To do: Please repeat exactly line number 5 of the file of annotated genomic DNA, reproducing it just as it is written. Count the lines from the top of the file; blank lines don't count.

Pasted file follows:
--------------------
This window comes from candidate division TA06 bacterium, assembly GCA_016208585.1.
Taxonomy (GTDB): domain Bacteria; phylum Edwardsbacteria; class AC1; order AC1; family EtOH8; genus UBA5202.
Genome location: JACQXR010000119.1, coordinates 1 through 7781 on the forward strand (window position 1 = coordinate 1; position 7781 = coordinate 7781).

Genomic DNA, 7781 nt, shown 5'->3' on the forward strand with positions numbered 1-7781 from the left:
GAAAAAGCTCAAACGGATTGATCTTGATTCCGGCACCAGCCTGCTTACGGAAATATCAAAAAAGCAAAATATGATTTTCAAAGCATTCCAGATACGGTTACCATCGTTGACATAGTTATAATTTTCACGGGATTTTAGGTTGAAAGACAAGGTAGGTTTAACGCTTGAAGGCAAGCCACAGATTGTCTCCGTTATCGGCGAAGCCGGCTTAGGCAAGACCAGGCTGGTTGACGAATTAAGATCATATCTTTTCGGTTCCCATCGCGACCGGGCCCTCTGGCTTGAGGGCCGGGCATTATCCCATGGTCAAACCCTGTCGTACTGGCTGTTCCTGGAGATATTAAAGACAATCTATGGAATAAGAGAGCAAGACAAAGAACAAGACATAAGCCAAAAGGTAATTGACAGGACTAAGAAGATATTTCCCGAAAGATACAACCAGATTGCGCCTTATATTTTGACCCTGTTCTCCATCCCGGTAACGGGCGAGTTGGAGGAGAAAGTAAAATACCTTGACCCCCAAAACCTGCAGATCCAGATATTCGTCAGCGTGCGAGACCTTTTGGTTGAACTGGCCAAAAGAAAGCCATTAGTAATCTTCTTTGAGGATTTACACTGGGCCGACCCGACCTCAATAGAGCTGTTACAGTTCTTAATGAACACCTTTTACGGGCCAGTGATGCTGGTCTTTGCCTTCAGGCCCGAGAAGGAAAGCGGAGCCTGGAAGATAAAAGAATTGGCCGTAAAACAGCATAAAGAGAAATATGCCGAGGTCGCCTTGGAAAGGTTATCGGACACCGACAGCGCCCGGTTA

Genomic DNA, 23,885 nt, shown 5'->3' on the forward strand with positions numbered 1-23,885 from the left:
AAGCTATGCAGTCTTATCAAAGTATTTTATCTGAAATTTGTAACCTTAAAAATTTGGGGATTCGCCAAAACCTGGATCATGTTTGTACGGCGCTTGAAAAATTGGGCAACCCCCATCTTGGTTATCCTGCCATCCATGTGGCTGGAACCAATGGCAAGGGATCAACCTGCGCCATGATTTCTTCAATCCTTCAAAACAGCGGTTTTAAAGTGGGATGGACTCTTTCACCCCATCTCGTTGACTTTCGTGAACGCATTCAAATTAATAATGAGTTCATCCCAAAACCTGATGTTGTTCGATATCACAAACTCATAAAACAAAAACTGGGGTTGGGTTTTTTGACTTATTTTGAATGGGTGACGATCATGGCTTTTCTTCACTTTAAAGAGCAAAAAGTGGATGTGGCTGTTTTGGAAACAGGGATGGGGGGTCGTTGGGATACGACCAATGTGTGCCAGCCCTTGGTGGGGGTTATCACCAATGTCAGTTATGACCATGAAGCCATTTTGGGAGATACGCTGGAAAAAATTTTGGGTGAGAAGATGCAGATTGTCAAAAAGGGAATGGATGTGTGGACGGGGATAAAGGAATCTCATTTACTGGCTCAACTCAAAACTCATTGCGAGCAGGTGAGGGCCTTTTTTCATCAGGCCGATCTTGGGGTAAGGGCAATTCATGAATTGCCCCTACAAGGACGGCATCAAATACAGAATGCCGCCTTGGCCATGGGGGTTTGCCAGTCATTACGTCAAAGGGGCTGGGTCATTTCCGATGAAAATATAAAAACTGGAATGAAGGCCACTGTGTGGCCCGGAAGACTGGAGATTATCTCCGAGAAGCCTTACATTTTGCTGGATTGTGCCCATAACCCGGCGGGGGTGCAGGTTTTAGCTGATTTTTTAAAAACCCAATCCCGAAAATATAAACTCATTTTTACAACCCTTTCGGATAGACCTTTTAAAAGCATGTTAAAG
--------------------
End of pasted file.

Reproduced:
GAAAAAGCTCAAACGGATTGATCTTGATTCCGGCACCAGCCTGCTTACGGAAATATCAAAAAAGCAAAATATGATTTTCAAAGCATTCCAGATACGGTTACCATCGTTGACATAGTTATAATTTTCACGGGATTTTAGGTTGAAAGACAAGGTAGGTTTAACGCTTGAAGGCAAGCCACAGATTGTCTCCGTTATCGGCGAAGCCGGCTTAGGCAAGACCAGGCTGGTTGACGAATTAAGATCATATCTTTTCGGTTCCCATCGCGACCGGGCCCTCTGGCTTGAGGGCCGGGCATTATCCCATGGTCAAACCCTGTCGTACTGGCTGTTCCTGGAGATATTAAAGACAATCTATGGAATAAGAGAGCAAGACAAAGAACAAGACATAAGCCAAAAGGTAATTGACAGGACTAAGAAGATATTTCCCGAAAGATACAACCAGATTGCGCCTTATATTTTGACCCTGTTCTCCATCCCGGTAACGGGCGAGTTGGAGGAGAAAGTAAAATACCTTGACCCCCAAAACCTGCAGATCCAGATATTCGTCAGCGTGCGAGACCTTTTGGTTGAACTGGCCAAAAGAAAGCCATTAGTAATCTTCTTTGAGGATTTACACTGGGCCGACCCGACCTCAATAGAGCTGTTACAGTTCTTAATGAACACCTTTTACGGGCCAGTGATGCTGGTCTTTGCCTTCAGGCCCGAGAAGGAAAGCGGAGCCTGGAAGATAAAAGAATTGGCCGTAAAACAGCATAAAGAGAAATATGCCGAGGTCGCCTTGGAAAGGTTATCGGACACCGACAGCGCCCGGTTA